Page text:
If you plan to do any walking whilst on the island you should also look out for the red waymarks on the posts on either side the road. La Palma boasts the number of paths that are signposted but, I must admit, I found it sometimes confusing as there were so many paths you had to be careful not to be taken somewhere you didn't plan to go. Use a map and compass (and a chunk of common sense) if you want to get to your destination with ease.
If, when you got on the bus there were many people with backpacks, walking boots and an almost infinite number of walking poles you'll find that things get much quieter after arriving at the most southerly point on this trip, the town of Los Canarios. Here there's a small Visitor Centre. With a combination of local buses and walking it's possible to explore this southern tip and get close to the some of the most active volcanic areas.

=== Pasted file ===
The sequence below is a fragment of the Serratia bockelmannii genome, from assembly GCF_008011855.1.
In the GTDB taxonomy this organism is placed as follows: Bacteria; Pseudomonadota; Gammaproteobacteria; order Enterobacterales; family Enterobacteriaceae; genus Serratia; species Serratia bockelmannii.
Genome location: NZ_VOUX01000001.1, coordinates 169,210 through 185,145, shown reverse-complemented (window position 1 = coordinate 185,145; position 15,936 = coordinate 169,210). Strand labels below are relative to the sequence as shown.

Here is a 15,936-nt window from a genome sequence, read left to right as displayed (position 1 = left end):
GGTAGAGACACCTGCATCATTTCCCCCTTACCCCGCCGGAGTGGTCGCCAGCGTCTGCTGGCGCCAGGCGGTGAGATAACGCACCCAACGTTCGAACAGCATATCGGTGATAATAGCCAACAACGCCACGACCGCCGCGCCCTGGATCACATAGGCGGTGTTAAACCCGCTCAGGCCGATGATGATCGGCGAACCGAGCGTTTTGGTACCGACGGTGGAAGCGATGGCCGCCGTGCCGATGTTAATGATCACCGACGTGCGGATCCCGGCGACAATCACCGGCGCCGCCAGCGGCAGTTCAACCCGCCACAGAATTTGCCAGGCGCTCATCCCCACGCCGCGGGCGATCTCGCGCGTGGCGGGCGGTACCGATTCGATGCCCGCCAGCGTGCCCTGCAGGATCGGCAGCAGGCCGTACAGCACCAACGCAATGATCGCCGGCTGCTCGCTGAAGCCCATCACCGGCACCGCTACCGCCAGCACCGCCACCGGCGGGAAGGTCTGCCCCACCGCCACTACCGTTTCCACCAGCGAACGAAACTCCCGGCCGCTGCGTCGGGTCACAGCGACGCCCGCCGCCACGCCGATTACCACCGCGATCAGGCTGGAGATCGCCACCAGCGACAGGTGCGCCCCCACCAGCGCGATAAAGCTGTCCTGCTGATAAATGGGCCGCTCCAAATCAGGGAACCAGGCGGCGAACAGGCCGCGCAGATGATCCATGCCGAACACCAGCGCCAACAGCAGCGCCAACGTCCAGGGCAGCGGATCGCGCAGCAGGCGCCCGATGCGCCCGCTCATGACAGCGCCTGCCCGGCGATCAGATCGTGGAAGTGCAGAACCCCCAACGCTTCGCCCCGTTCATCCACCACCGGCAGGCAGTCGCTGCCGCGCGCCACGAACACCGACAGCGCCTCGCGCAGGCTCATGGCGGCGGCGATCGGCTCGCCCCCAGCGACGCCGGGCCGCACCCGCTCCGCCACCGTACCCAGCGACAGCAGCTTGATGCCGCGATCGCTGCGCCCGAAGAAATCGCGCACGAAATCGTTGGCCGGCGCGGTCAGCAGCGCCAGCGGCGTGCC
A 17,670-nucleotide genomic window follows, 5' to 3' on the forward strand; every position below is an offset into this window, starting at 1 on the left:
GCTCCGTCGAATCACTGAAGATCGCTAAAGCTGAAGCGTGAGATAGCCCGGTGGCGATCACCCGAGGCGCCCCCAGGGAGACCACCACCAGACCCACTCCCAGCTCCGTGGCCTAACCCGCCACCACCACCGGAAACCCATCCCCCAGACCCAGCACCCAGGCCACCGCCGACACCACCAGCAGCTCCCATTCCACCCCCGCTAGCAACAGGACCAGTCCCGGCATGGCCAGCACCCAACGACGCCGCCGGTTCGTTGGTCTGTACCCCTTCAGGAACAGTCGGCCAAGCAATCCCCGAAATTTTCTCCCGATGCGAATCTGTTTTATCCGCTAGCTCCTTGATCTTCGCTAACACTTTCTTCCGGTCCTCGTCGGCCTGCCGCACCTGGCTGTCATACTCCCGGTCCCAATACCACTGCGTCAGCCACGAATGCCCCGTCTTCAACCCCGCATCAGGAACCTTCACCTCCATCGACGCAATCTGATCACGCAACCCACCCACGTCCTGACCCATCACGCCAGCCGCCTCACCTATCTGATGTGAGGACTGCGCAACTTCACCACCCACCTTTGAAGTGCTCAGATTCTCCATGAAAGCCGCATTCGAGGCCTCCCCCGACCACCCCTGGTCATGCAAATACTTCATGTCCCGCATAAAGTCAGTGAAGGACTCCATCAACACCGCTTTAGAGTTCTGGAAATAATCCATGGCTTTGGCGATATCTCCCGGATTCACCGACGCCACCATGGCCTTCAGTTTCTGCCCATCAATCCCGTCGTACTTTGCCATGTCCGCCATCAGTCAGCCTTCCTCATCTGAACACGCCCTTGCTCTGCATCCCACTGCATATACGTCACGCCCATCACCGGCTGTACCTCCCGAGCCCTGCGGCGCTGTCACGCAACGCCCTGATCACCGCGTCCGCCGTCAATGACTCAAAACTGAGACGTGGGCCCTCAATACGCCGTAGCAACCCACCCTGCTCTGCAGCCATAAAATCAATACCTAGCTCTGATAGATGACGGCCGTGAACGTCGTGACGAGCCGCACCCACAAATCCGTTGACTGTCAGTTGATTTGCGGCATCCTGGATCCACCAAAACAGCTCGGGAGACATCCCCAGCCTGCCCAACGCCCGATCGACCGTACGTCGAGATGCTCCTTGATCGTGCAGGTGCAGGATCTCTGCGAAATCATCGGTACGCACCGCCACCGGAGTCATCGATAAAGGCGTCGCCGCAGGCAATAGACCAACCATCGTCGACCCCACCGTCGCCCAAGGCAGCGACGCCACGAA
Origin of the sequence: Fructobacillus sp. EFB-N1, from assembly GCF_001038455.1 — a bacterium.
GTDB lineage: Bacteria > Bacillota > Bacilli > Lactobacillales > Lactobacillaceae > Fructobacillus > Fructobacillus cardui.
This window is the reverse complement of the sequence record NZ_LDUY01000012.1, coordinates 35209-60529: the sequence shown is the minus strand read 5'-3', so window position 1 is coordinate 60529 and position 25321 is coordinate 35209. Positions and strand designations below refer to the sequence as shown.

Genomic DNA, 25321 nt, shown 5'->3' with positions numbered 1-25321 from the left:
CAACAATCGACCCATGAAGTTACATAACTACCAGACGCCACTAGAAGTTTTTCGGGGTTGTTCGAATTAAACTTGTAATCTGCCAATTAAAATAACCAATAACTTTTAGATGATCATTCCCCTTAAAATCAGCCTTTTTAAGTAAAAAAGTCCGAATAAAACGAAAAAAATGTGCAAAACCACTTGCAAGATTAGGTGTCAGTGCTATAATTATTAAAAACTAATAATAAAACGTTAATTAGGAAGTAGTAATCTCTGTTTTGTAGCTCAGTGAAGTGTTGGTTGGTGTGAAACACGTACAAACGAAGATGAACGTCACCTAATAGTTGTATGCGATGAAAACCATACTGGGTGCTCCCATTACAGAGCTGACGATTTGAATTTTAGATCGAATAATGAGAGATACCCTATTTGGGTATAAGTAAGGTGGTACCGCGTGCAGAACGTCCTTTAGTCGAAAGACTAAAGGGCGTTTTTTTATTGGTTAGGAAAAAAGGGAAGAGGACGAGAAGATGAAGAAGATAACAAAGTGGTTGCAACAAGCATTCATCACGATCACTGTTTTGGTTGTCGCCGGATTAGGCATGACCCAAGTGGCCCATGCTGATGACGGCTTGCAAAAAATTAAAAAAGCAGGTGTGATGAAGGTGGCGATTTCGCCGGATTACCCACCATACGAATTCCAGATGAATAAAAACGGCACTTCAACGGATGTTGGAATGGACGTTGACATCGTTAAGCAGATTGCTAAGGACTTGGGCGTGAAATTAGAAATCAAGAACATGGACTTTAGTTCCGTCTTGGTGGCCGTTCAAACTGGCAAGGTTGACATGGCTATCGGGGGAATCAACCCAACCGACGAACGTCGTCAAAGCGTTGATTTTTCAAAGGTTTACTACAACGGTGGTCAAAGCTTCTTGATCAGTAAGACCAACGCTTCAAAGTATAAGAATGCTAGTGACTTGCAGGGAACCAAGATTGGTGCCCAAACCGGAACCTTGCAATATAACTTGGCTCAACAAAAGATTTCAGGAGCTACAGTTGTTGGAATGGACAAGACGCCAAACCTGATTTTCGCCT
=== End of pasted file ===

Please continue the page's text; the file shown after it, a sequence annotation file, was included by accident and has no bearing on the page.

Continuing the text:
As the bus heads up the western coast you'll notice what seem to be huge inland lakes, very close to the shore. These are, in fact, the areas where the bananas are grown, under the cover of plastic sheeting which look like water with the reflection the African sun. (There was considerable damage to these areas during a freak wind storm in February 2014). Also here, but it might mean craning your neck backwards, you might be able to catch a glimpse of the salt pans that are at the extreme southerly tip of the island, together with the lighthouse of Punto de Fuencaliente.
The terrain now starts to look very different. The next stretch is where the most recent eruptions in the island's history have occurred, a number of them in the last 60 years or so. It's the lichen and mosses that first colonise the cooled volcanic rock and by noticing how light green the rock is you can tell the difference between the lava flows. From time to time there will be tiny islands of green with one or two relatively mature tree in the centre, where the flow had divided and hence not killing all in its path.